Tools for Agile Development presentation materials

by Mike Linnen 17. May 2009 18:19

In this post you will find my PowerPoint and source code I used for my presentation at Charlotte Alt.Net May meeting.  I had a good time presenting this to the group even though it was very broad and shallow.  I covered the basis on why you want to leverage tools and practices in a Lean Agile environment.  I got into topics like Source Control, Unit Testing, Mocking, Continuous Integration and Automated UI Testing.  Each of these topics could have been an entire 1 hour presentation on its own. 

Here are the links to the tools that I talked about in the presentation:

Power Point “Tools for Agile Development: A Developer’s Perspective” http://www.protosystem.net/downloads/ToolsForAgileCharlotteAlt.Net/ToolsForAgile.ppt

NerdDinner solution with MSTests re-written as NUnit Tests and WatiN Automated UI Tests http://www.protosystem.net/downloads/ToolsForAgileCharlotteAlt.Net/NerdDinner_ToolsForAgileDev.zip

CI Factory modified solution that I used for creating a CI Build from scratch http://www.protosystem.net/downloads/ToolsForAgileCharlotteAlt.Net/CIFactory_ToolsForAgileDev.zip

TFS Build reports partial fail even when all tests passed

by Mike Linnen 8. January 2009 09:33

I ran into a strange issue today when I was trying to figure out why my TFS Build was reporting that the build was partially successful even though every test was passing.  The normal build report really did not give any good reason why it was partially successful other than the fact that it was something related to the unit tests (I am using MS Test in this case).  So I cracked open the build log and peeled through the entries.  I noticed that when the code coverage was attempting to instrument the assemblies it reported that several of the assemblies could not be located.  Then I remembered I did some refactoring and I renamed and consolidated some assemblies. 

Well that should be an easy fix all I had to do was remove these assemblies from the test run config in the Code Coverage section.  So I opened up the LocalTestRun.testrunconfig file in Visual Studio 2008 and selected the Code Coverage section to make my changes.  As soon as I did this the config editor closed down (crashed).  Wow that was weird I never saw that before.  Hmmm I wonder what it could be.  Well here is what I did to try and locate the issue.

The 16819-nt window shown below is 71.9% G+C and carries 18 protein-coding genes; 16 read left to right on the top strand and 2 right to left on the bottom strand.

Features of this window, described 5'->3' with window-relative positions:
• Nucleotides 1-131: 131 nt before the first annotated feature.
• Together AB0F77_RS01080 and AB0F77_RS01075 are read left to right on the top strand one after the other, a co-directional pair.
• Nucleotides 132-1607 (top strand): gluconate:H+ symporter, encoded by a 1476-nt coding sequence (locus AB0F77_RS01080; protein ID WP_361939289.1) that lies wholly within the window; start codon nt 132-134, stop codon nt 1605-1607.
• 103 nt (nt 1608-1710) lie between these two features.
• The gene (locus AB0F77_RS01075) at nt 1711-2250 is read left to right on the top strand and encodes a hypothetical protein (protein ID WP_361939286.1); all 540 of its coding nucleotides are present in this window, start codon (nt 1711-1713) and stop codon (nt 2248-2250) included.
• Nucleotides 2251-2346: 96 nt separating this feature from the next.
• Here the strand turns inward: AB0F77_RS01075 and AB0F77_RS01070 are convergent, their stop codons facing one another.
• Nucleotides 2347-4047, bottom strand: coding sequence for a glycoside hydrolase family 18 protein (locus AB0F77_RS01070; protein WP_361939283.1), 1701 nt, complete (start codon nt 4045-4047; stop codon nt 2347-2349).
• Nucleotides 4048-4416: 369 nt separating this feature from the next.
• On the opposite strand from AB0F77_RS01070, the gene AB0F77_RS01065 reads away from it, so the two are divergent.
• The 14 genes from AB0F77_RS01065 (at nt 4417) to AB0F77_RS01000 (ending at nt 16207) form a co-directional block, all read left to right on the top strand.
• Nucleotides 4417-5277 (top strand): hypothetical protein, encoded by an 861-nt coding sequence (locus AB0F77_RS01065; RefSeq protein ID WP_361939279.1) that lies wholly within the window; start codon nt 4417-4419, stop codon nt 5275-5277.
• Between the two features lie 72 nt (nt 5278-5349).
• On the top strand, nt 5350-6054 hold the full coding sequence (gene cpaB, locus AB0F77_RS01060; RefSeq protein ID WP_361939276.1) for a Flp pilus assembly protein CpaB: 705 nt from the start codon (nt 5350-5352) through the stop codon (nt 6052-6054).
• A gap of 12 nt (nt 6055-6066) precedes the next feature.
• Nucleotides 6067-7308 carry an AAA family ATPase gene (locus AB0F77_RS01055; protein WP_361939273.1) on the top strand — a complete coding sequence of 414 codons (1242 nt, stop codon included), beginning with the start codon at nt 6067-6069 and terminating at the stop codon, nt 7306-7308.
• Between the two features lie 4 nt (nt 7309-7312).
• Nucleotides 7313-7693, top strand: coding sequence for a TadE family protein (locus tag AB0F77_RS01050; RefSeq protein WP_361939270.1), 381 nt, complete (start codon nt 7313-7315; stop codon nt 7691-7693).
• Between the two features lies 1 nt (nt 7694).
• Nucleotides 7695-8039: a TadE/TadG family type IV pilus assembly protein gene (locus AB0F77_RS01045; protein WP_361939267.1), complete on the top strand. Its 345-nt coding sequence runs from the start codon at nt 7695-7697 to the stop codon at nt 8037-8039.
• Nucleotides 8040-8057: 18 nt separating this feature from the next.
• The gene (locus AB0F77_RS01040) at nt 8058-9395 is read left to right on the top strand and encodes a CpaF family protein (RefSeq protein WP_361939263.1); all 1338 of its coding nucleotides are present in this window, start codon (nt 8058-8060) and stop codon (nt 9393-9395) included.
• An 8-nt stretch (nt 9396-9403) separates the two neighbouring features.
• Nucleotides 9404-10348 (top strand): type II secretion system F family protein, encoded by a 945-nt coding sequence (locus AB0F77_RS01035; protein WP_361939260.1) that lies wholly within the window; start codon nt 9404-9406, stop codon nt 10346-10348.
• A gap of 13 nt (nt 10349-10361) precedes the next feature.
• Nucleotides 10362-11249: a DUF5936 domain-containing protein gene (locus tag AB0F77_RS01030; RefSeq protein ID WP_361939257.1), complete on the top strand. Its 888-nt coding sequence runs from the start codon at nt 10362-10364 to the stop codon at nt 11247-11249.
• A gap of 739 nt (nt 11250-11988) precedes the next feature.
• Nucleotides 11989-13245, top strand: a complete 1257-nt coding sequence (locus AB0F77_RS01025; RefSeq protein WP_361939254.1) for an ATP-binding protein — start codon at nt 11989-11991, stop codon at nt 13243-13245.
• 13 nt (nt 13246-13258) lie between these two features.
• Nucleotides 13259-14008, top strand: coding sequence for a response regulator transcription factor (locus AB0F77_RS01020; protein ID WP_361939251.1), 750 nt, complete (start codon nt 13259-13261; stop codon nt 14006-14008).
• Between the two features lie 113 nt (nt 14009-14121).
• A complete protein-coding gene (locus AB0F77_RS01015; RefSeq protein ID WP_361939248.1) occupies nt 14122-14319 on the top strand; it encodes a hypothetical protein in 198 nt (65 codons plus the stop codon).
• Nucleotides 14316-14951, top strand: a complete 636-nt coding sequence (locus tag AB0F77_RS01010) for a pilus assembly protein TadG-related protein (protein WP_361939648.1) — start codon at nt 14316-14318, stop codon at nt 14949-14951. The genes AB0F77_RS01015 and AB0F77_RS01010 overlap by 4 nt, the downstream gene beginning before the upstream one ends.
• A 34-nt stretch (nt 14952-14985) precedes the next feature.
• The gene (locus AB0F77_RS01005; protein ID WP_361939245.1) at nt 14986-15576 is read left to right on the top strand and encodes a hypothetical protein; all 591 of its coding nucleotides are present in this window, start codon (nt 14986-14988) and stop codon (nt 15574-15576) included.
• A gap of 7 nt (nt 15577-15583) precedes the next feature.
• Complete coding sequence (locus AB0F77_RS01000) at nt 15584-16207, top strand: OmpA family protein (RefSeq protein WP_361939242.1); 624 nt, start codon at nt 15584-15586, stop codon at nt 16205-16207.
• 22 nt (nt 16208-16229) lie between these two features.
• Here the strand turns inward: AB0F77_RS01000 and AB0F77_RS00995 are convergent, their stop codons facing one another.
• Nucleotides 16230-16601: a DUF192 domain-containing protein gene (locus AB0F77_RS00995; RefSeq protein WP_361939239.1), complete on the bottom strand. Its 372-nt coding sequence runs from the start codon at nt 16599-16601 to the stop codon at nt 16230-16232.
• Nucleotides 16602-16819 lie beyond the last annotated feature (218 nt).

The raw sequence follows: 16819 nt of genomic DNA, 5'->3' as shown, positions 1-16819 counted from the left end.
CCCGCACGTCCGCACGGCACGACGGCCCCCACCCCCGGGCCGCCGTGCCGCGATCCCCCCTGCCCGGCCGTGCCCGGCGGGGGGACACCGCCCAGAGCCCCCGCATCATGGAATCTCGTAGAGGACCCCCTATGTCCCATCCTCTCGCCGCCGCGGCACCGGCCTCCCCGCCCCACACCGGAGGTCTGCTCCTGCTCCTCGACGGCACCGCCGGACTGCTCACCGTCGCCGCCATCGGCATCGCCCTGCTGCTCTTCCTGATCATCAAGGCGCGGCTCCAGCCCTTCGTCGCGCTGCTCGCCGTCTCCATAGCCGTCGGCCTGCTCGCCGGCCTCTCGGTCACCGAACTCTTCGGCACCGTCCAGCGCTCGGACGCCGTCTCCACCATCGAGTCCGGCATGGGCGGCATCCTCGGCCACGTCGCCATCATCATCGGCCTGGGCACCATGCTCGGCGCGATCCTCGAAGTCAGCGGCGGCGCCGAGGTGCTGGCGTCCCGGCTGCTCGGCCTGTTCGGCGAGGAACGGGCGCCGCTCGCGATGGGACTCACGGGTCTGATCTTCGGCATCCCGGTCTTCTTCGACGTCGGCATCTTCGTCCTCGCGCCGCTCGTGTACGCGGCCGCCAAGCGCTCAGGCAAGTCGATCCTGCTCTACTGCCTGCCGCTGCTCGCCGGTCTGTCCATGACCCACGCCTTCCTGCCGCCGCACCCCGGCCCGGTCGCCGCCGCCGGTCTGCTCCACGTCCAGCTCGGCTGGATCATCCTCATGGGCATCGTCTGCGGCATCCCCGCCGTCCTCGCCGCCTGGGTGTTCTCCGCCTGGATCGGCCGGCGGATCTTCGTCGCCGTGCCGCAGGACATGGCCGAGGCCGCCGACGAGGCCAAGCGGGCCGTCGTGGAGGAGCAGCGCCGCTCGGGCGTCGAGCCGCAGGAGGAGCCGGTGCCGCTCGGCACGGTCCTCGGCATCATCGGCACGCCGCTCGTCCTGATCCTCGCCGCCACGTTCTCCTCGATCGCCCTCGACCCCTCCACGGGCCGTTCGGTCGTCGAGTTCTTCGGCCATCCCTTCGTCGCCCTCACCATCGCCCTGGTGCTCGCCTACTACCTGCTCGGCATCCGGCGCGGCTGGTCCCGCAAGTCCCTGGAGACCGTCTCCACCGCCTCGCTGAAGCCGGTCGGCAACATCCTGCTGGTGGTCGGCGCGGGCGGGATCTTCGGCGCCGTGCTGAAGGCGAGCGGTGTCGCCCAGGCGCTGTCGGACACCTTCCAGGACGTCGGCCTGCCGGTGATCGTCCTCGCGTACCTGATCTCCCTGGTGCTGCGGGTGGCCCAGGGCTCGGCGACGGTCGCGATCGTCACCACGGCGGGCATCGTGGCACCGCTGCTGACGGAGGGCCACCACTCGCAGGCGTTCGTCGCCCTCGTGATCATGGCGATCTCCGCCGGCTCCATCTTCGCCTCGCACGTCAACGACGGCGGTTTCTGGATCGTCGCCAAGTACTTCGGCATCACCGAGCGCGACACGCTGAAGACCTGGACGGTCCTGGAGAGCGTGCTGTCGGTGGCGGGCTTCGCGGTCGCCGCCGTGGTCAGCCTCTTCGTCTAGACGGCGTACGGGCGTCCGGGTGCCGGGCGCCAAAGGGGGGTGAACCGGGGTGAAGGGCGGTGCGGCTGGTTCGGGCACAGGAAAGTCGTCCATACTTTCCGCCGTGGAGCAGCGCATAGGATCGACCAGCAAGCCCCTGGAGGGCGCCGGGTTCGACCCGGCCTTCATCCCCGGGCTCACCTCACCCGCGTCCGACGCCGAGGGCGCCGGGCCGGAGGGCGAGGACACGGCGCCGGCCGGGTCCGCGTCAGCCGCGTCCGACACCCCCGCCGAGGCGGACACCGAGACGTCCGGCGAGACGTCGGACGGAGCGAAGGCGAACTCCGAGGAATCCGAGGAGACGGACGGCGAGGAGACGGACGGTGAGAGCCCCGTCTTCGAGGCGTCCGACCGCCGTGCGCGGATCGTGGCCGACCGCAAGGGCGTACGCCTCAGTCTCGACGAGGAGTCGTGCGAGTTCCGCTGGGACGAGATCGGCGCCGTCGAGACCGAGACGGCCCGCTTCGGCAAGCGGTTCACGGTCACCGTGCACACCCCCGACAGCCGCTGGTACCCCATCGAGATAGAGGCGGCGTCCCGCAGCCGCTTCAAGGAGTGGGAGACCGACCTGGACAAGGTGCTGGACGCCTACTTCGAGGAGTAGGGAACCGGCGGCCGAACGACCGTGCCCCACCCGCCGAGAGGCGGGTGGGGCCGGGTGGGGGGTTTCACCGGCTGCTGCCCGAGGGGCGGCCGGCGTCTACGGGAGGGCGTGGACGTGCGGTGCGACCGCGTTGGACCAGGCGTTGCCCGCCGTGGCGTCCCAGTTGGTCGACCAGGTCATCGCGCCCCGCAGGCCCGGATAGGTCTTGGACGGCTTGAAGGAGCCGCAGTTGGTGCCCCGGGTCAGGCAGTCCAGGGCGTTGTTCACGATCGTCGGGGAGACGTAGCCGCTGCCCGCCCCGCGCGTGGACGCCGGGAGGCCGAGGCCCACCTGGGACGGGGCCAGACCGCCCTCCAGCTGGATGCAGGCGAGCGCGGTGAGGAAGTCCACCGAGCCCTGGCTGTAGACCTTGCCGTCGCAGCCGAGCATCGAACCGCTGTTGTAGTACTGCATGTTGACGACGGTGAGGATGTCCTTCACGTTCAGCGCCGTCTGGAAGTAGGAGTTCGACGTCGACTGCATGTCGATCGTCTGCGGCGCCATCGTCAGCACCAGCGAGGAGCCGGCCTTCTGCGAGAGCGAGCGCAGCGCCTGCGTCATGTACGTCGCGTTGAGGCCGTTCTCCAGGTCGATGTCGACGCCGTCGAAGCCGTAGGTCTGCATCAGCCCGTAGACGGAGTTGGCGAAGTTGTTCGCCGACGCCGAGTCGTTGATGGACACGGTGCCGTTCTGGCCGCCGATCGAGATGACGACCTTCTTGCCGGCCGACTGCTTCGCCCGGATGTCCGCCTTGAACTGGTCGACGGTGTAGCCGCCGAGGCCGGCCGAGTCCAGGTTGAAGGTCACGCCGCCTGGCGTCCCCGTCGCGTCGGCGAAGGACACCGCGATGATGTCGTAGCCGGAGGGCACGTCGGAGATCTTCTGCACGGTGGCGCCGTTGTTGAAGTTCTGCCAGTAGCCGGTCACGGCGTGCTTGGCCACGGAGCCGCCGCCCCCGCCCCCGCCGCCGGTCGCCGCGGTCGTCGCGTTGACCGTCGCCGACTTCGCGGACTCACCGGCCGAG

1. Perhaps the Test Run Config file needs to be checked out of source control for write access.  Nope that wasn't it.
  2. Well if I cant edit it in VS 2008 then I might as well try notepad.  I removed the offending assemblies using notepad in the LocalTestRun.testrunconfig.  However once I opened up the Test Run Config editor and selected the Code Coverage the editor still crashed.
  3. Perhaps I malformed the Test Run Config xml file.  So I opened it up again in notepad and the XML looked fine.  Besides if this XML was malformed I don't think the Test Run Config editor would not open at all.
  4. Consult almighty search engine.  Wow look what I found http://connect.microsoft.com/VisualStudio/feedback/ViewFeedback.aspx?FeedbackID=391255 and it was only reported 2 days ago.

So to be sure that I got the Test Run Config file right I removed my Database project from my solution made my edits for Code Coverage in the Test Run Config editor, then added the database project back into the solution. 

After fixing the Test Run Config file my build ran successfully.

VS.Net 2005 and NUnit

by Mike Linnen 17. November 2005 21:50
VS.Net 2005 and NUnit

Well I have been looking at VS.Net 2005 some since it has released.  I wanted to try out some of the new features.  Well I am pretty attached to using NUnit so once I got a little bit of code going in VS.Net 2005 I decided it was time to try NUnit.  Fortunately there is a new iteration release of NUnit (2.2.3) that works with VS.Net 2005. 

So I downloaded it and wrote my first test like I always do.  Create a test project, add a reference to NUnit, add a new class, put a TestFixture attribute on the class, and add a public method that returns void that also has the Test attribute. I then proceeded to fire up NUnit GUI and run the test. However the test I wrote does not show up in the GUI. I fiddled around with the test code for a while and I even downloade the NUnit source code to try and figure out why my test was not seen by NUnit. Well after about 30 minutes of messing around I realized that when you add a new class to VS.Net 2005 project it looks like the following